15 CP in CORE modules can be selected in the second year of studies according to interest and with the aim to pursue a minor in a second field of studies.

During their third year, students prepare and make decisions about their career path after graduation. To explore available choices and to gain professional experience, students undertake a mandatory summer internship. The third year of studies allows Psychology students to take Specialization modules within their discipline, but also focuses on the responsibility of students beyond their discipline (see Jacobs Track).

The 5th semester also opens a mobility window for a diverse range of study abroad options. Finally, the 6th semester is dedicated to fostering the students’ research experience by involving them in an extended Bachelor thesis project.

In the third year of their studies, students take 15 CP from major-specific or major-related, advanced Specialization modules to consolidate their knowledge and to be exposed to state-of-the-art research in the areas of their interest. This curricular component is offered as a portfolio of modules, from which students can make free selections during their 5th and 6th semester. The default specialization module size is 5 CP, with smaller 2.5 CP modules being possible as justified exceptions.

To pursue Psychology as major, 15 CP need to be taken from the following mandatory elective Specialization Modules:

  • Specialization: Human Neuroscience Advanced Lab (Intersession) (2.5 CP)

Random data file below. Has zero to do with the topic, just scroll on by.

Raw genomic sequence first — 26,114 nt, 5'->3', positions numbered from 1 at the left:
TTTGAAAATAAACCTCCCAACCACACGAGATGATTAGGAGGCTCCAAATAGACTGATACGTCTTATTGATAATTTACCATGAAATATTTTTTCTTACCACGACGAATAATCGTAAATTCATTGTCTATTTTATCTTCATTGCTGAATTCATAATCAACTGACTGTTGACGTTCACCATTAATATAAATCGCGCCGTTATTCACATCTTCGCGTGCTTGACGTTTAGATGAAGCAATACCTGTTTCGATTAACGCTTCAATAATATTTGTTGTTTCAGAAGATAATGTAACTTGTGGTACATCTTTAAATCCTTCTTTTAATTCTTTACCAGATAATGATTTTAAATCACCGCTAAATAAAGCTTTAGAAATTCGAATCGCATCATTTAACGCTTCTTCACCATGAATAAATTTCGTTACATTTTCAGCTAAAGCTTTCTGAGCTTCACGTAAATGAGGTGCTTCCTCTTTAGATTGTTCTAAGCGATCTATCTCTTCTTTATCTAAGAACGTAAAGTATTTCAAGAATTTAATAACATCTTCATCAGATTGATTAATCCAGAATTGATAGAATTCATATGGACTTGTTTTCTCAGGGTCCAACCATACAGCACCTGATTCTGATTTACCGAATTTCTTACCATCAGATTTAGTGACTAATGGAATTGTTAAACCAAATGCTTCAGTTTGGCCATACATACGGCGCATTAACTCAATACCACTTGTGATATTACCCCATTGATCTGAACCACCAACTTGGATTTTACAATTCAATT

• Specialization: Pathophysiology and Psychotherapy of Depression (2.5 CP)
  • Specialization: Managing Demographic Change in Organizations (2.5 CP)
  • Specialization: Psychology of Food (2.5 CP)
  • Specialization: Lifespan Behavioral Neuroscience (5 CP)
  • Specialization: The Science of Happiness (5 CP)
  • Specialization: Applying Social Science Research (5 CP)

The specialization modules are intended to let you apply the general psychological skills you acquired during your first two years of study to specific fields of empirical research or professional practice in order to expand and refine those skills and to foster self-reflection on your career perspectives. In order to provide you with ample opportunity to apply your skills and to reflect the broad range of subfields in psychology, we offer specialization modules of 2.5 CP in addition to the 5 CP default size.

As defined by the specific needs for action in a given field, you will familiarize with and acquire new and advanced methods of problem analysis, data collection and analysis, and problem-solving. The modules in application-oriented fields (e.g., Managing demographic change in organizations) may also focus on exploring additional professional skills (e.g., Conflict management) and specific career profiles.

The Jacobs Track, an integral part of all undergraduate study programs, is another important feature of Jacobs University’s educational model. The Jacobs Track runs parallel to the disciplinary CHOICE, CORE, and CAREER modules across all study years and is an integral part of all undergraduate study programs. It reflects a university-wide commitment to an in-depth training in scientific methods, fosters an interdisciplinary approach, raises awareness of global challeng-es and societal responsibility, enhances employability, and equips students with augmented skills desirable in the general field of study.
Additionally, it integrates (German) language and culture modules.
Methods and Skills modules
Methods and skills such as mathematics, statistics, programming, data handling, presentation skills, academic writing, and scientific and experimental skills are offered to all students as part of the Methods and Skills area in their curriculum. The modules that are specifically assigned to each study programs equip students with transferable academic skills. They convey and practice specific methods that are indispensable for each students’ chosen study program. Students are required to take 20 CP in the Methods and Skills area. The size of all Methods and Skills modules is 5 CP.

To pursue Psychology as major, the following Methods and Skills modules (15 CP) need to be taken as mandatory modules: